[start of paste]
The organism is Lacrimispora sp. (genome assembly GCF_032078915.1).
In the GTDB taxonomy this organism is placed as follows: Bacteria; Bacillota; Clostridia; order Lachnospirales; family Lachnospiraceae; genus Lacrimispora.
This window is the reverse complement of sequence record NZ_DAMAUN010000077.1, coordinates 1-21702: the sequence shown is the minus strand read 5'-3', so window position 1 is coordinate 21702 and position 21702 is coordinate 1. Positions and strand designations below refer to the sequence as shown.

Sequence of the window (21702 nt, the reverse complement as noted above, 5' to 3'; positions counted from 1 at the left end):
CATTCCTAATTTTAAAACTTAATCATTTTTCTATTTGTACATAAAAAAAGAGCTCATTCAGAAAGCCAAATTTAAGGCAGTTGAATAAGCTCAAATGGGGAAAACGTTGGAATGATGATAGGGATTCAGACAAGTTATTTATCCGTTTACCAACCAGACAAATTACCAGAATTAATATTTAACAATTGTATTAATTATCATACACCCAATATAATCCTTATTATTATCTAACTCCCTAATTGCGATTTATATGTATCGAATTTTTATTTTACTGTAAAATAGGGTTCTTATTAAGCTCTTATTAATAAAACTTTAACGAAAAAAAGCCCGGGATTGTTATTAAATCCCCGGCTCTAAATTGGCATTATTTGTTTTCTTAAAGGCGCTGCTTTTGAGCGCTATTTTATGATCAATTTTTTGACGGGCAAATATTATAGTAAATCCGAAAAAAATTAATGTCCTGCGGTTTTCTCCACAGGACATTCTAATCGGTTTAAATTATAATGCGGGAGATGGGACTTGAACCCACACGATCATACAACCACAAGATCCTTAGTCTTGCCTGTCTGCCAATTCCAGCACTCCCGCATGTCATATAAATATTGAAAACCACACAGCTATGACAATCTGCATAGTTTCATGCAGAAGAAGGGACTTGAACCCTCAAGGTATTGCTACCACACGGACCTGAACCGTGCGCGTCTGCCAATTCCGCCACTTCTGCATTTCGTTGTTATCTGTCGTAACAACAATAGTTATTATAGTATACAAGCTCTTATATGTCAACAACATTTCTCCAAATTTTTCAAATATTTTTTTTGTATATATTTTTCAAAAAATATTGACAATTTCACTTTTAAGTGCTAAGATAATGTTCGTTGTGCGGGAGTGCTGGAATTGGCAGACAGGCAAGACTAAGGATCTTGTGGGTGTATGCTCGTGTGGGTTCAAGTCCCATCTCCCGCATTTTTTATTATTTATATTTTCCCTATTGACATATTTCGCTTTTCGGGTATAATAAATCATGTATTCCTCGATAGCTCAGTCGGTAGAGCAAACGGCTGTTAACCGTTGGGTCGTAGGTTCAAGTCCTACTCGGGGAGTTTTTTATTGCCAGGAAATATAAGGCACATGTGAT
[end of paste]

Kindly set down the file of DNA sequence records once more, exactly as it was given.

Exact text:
The organism is Lacrimispora sp. (genome assembly GCF_032078915.1).
In the GTDB taxonomy this organism is placed as follows: Bacteria; Bacillota; Clostridia; order Lachnospirales; family Lachnospiraceae; genus Lacrimispora.
This window is the reverse complement of sequence record NZ_DAMAUN010000077.1, coordinates 1-21702: the sequence shown is the minus strand read 5'-3', so window position 1 is coordinate 21702 and position 21702 is coordinate 1. Positions and strand designations below refer to the sequence as shown.

Sequence of the window (21702 nt, the reverse complement as noted above, 5' to 3'; positions counted from 1 at the left end):
CATTCCTAATTTTAAAACTTAATCATTTTTCTATTTGTACATAAAAAAAGAGCTCATTCAGAAAGCCAAATTTAAGGCAGTTGAATAAGCTCAAATGGGGAAAACGTTGGAATGATGATAGGGATTCAGACAAGTTATTTATCCGTTTACCAACCAGACAAATTACCAGAATTAATATTTAACAATTGTATTAATTATCATACACCCAATATAATCCTTATTATTATCTAACTCCCTAATTGCGATTTATATGTATCGAATTTTTATTTTACTGTAAAATAGGGTTCTTATTAAGCTCTTATTAATAAAACTTTAACGAAAAAAAGCCCGGGATTGTTATTAAATCCCCGGCTCTAAATTGGCATTATTTGTTTTCTTAAAGGCGCTGCTTTTGAGCGCTATTTTATGATCAATTTTTTGACGGGCAAATATTATAGTAAATCCGAAAAAAATTAATGTCCTGCGGTTTTCTCCACAGGACATTCTAATCGGTTTAAATTATAATGCGGGAGATGGGACTTGAACCCACACGATCATACAACCACAAGATCCTTAGTCTTGCCTGTCTGCCAATTCCAGCACTCCCGCATGTCATATAAATATTGAAAACCACACAGCTATGACAATCTGCATAGTTTCATGCAGAAGAAGGGACTTGAACCCTCAAGGTATTGCTACCACACGGACCTGAACCGTGCGCGTCTGCCAATTCCGCCACTTCTGCATTTCGTTGTTATCTGTCGTAACAACAATAGTTATTATAGTATACAAGCTCTTATATGTCAACAACATTTCTCCAAATTTTTCAAATATTTTTTTTGTATATATTTTTCAAAAAATATTGACAATTTCACTTTTAAGTGCTAAGATAATGTTCGTTGTGCGGGAGTGCTGGAATTGGCAGACAGGCAAGACTAAGGATCTTGTGGGTGTATGCTCGTGTGGGTTCAAGTCCCATCTCCCGCATTTTTTATTATTTATATTTTCCCTATTGACATATTTCGCTTTTCGGGTATAATAAATCATGTATTCCTCGATAGCTCAGTCGGTAGAGCAAACGGCTGTTAACCGTTGGGTCGTAGGTTCAAGTCCTACTCGGGGAGTTTTTTATTGCCAGGAAATATAAGGCACATGTGAT